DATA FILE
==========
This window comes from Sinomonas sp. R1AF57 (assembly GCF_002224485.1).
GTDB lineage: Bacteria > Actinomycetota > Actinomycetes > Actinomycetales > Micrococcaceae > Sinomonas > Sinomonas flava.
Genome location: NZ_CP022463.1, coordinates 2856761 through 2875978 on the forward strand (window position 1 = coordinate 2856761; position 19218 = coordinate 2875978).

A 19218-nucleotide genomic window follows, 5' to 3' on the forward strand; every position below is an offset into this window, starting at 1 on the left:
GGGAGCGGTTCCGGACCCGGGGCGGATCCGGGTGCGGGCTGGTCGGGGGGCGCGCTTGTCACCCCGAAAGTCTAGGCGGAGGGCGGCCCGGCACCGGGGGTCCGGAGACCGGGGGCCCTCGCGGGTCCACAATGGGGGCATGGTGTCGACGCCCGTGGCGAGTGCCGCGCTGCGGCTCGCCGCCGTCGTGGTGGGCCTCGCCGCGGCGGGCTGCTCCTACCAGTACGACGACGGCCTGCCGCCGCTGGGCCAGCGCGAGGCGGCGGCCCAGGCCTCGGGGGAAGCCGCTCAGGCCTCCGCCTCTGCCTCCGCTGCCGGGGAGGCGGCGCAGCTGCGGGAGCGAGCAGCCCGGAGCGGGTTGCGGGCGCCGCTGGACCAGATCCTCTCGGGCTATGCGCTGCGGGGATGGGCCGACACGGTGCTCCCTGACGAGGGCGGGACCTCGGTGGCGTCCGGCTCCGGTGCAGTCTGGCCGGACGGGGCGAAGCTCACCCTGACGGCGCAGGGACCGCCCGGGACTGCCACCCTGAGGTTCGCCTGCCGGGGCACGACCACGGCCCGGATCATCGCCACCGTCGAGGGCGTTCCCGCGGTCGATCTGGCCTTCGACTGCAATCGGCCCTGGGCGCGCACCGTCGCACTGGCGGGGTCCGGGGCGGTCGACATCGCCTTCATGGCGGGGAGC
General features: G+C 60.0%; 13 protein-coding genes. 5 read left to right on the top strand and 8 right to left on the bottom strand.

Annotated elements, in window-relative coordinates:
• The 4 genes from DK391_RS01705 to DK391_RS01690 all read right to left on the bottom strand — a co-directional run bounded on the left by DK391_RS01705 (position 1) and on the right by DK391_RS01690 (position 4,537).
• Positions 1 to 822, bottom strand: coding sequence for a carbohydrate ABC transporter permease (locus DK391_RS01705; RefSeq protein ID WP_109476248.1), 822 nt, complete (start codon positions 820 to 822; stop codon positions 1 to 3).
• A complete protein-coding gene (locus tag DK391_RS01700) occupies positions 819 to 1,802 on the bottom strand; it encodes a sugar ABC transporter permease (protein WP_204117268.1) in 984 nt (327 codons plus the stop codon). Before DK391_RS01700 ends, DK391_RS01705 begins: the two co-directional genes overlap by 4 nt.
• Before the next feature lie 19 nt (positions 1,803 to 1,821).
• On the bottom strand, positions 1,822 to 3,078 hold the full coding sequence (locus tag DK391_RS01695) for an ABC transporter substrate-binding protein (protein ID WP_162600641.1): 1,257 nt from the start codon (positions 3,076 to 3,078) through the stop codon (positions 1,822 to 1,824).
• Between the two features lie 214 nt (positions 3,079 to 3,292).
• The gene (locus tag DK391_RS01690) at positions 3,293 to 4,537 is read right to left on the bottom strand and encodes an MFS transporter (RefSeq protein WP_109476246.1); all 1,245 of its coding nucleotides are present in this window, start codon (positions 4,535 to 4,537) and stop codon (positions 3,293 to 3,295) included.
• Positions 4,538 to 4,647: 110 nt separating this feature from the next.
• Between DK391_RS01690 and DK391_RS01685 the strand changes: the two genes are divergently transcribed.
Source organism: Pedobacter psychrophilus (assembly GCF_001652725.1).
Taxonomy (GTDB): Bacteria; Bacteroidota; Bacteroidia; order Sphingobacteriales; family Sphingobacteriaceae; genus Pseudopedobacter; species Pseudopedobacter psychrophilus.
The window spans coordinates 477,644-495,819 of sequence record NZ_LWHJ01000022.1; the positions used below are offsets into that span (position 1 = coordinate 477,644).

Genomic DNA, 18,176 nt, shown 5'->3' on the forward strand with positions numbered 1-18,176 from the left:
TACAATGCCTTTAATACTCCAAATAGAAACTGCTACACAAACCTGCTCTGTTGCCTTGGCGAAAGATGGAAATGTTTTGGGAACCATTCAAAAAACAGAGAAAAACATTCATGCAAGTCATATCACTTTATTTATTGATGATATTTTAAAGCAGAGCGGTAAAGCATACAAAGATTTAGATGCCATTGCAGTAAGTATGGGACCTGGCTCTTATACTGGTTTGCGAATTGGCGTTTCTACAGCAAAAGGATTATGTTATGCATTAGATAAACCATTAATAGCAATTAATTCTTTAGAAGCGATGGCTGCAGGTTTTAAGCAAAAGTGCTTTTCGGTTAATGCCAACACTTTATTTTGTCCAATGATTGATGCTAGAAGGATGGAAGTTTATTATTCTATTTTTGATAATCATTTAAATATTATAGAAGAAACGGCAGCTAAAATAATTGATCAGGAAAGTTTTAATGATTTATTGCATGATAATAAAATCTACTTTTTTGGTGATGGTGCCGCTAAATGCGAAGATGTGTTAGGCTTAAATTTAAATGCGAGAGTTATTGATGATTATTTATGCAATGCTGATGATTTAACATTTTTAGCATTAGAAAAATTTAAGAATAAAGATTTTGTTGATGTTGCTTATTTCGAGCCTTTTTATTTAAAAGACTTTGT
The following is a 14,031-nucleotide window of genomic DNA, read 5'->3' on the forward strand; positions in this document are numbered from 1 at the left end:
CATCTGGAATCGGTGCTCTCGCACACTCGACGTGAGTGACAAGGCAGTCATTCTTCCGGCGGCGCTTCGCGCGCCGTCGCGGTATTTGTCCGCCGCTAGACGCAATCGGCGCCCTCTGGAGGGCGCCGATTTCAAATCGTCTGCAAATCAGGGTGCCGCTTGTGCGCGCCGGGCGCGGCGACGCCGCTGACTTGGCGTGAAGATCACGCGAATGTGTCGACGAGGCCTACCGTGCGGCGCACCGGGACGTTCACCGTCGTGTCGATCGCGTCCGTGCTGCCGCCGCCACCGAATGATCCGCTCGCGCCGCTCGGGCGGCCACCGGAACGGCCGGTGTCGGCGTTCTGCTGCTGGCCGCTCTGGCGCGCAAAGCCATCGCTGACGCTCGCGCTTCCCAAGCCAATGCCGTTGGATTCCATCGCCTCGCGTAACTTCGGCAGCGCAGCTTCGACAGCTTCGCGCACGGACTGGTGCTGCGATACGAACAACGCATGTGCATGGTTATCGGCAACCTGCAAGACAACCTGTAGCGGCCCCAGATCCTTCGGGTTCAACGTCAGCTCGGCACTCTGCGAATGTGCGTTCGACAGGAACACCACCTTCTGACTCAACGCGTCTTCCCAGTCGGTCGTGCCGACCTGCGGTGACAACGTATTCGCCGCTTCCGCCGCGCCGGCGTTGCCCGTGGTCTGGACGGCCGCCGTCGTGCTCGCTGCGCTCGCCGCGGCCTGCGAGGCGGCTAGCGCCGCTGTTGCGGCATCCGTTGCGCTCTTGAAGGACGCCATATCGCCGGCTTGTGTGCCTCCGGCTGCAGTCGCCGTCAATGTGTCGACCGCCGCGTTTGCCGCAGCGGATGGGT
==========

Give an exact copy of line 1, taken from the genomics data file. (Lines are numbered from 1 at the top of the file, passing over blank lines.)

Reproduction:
This window comes from Sinomonas sp. R1AF57 (assembly GCF_002224485.1).